Catamaran Dinghy

Discussion in 'Boat Design' started by Jolly Mon, Jun 30, 2019.

  1. Jolly Mon
    Joined: Jun 2019
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    Location: East Coast, USA

    Jolly Mon Junior Member

    Hi Everybody,

    I’m interested in building another catamaran dinghy 10-11’ long. I’m interested in minimizing the use of wood and targeting a finished weight of 100 lbs or so.

    Is there a foam core layup that would be strong enough, puncture resistant... I’d like to run it at 14 knots thru a good 2’ chop.

    I’ll try to post some pictures of my first one. It was built with 1/8” luan door skins for hull sides and 1/4” luan for hull bottoms.

    Thanks for any ideas

    Rob

    04F31EBD-517C-4BE6-8EB8-B0A1449EEF4C.jpeg 8DC98C56-805C-4985-AE0A-6032B47B89FA.jpeg B8CB6A0D-E26F-47B8-8F5D-431D746B04BB.png
     
  2. jehardiman
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    jehardiman Senior Member

    For something that small it is not a strength issue, it is a stiffness to weight issue. And for that, it is hard to beat wood without spending a small fortune in an optimized carbon/epoxy/foam one-off where the engineering alone will take more time than the total wood build. Build it in wood, use it a decade, burn it, build another, and you would still come out ahead in time, cost, and environmental friendliness.
     
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  3. scape
    Joined: Jan 2012
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    scape Junior Member

    Contact Rob Denney of HarryProa.com he can probably adjust one of his tender designs to be as small. He prefers foam infusion, which is pretty specific and might not be what your looking for. I doubt you'll get the performance against 2 ft chop in anything that small though.
     
  4. Manfred.pech
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    Manfred.pech Senior Member

  5. Ilan Voyager
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    Ilan Voyager Senior Member

    I do agree totally with jehardiman. It's useless in such a boat to spend a fortune in overengineering; infusion, foams, epoxy and exotic fibers. The gain of weight will be minimal and at 14 knots jumping 2 feet waves you do not risk to break a 11 feet plywood catamaran correctly built.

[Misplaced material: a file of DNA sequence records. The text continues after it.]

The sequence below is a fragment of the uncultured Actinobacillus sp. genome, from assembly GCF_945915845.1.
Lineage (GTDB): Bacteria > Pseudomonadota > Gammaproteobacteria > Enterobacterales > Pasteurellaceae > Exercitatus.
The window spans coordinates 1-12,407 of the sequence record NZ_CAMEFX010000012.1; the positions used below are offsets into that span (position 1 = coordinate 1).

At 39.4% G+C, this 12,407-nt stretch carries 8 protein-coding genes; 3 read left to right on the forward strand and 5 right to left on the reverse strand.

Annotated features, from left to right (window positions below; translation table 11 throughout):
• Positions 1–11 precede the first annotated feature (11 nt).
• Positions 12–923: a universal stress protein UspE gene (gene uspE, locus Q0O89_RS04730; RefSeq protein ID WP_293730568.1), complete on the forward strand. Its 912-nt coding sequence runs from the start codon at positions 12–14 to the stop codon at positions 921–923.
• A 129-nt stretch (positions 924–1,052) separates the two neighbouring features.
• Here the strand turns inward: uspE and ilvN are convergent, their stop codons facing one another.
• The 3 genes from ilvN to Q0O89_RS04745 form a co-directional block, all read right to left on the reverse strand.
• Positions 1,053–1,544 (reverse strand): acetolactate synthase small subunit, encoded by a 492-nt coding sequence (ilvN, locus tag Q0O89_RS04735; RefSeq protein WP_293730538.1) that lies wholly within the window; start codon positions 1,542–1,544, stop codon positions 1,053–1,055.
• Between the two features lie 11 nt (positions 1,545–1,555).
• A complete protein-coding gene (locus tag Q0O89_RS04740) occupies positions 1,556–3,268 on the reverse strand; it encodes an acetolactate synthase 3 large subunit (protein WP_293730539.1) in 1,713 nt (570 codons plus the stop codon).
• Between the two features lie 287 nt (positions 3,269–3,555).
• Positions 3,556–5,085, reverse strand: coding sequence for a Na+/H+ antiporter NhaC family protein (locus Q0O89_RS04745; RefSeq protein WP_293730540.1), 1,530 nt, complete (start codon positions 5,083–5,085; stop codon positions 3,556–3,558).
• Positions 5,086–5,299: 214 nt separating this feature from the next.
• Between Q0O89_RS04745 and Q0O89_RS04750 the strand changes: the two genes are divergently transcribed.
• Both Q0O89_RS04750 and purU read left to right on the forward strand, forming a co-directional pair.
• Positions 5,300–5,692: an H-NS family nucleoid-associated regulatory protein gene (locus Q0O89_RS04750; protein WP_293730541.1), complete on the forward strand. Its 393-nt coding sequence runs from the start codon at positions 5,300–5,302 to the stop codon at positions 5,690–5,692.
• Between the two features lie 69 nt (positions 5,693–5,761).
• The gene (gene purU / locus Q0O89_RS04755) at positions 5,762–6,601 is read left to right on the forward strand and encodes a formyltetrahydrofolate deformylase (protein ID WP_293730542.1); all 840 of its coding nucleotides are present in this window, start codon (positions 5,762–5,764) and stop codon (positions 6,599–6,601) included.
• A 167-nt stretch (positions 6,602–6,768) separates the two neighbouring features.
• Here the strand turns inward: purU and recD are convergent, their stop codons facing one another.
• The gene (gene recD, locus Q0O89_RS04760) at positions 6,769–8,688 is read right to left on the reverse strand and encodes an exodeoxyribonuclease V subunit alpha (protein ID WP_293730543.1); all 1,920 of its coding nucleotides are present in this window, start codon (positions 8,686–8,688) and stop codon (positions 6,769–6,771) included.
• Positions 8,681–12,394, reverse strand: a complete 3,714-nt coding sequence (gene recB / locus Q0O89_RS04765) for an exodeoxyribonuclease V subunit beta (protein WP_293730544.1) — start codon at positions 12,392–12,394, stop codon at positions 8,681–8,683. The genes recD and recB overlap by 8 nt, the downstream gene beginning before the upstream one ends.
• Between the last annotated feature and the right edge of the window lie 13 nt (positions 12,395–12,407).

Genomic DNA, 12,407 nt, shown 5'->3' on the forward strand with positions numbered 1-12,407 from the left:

Nice pics of a sweet catamaran. Compliments.
     
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  6. Manfred.pech
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    Manfred.pech Senior Member

    [​IMG]

    Simple, light and effective design of SAILHAND
     
  7. HJS
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    HJS Member

    Eleven feet, 3.4 meters, and 14 knots means that it is a fully planing boat. Therefore, the boat must be shaped as a planing boat. This means that the planing bottom surface must have the right size and that the center of gravity must be in the right place. In addition, the tunnel sides should be parallel so that no standing wave is formed in the tunnel.


    Mell Cat e 0154  engine pod.JPG Mell Cat e 0154 up.JPG
     

    Attached Files:

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  8. Jolly Mon
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    Jolly Mon Junior Member

    Manfred, thank you for the link and picture. Sailhand is very inspiring. Do you have any other pictures of the build or information on the layup schedule?

    Thanks, Rob
     
  9. Manfred.pech
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    Manfred.pech Senior Member

    Sorry, Jolly Mon, I do not have more about the build or the lay up of sailhands small catamarans.
    Here you can find an E-Mail adress:
     
    Last edited: Jul 3, 2019
  10. jehardiman
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    jehardiman Senior Member

    Rob, if you read all the posts by Sailhands (who is in Oz BTW) in the thread linked by Manfred you'll find the layup and also the facts that the hull is resin infused (I assume by vacuum bagging to get it that light) in a mold using divinycell cored glass. This is what I and Ilan were alluding to...the cost of the materials and the time and cost to make the mold are excessive unless you are contemplating series production rather than a one-off.
     
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  11. Ilan Voyager